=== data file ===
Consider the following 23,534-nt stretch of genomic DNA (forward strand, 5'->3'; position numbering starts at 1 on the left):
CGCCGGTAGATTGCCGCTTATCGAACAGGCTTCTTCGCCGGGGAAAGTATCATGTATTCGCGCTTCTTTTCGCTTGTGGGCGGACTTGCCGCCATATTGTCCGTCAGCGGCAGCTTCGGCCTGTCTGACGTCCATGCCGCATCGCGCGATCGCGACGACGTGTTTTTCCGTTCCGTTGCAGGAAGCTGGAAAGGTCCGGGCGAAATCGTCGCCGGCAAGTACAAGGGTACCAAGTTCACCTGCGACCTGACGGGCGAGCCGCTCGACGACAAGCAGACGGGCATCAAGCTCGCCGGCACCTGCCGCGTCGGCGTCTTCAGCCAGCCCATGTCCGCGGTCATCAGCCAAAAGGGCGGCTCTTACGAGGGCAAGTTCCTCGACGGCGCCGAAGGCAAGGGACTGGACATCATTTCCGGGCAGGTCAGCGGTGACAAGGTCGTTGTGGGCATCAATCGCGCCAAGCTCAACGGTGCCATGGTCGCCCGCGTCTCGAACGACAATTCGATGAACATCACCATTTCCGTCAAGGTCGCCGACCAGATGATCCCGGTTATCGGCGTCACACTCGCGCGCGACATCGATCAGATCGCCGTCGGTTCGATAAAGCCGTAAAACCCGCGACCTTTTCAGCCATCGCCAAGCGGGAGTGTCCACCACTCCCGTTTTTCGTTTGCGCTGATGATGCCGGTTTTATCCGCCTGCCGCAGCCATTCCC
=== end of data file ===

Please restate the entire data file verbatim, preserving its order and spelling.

Consider the following 23,534-nt stretch of genomic DNA (forward strand, 5'->3'; position numbering starts at 1 on the left):
CGCCGGTAGATTGCCGCTTATCGAACAGGCTTCTTCGCCGGGGAAAGTATCATGTATTCGCGCTTCTTTTCGCTTGTGGGCGGACTTGCCGCCATATTGTCCGTCAGCGGCAGCTTCGGCCTGTCTGACGTCCATGCCGCATCGCGCGATCGCGACGACGTGTTTTTCCGTTCCGTTGCAGGAAGCTGGAAAGGTCCGGGCGAAATCGTCGCCGGCAAGTACAAGGGTACCAAGTTCACCTGCGACCTGACGGGCGAGCCGCTCGACGACAAGCAGACGGGCATCAAGCTCGCCGGCACCTGCCGCGTCGGCGTCTTCAGCCAGCCCATGTCCGCGGTCATCAGCCAAAAGGGCGGCTCTTACGAGGGCAAGTTCCTCGACGGCGCCGAAGGCAAGGGACTGGACATCATTTCCGGGCAGGTCAGCGGTGACAAGGTCGTTGTGGGCATCAATCGCGCCAAGCTCAACGGTGCCATGGTCGCCCGCGTCTCGAACGACAATTCGATGAACATCACCATTTCCGTCAAGGTCGCCGACCAGATGATCCCGGTTATCGGCGTCACACTCGCGCGCGACATCGATCAGATCGCCGTCGGTTCGATAAAGCCGTAAAACCCGCGACCTTTTCAGCCATCGCCAAGCGGGAGTGTCCACCACTCCCGTTTTTCGTTTGCGCTGATGATGCCGGTTTTATCCGCCTGCCGCAGCCATTCCC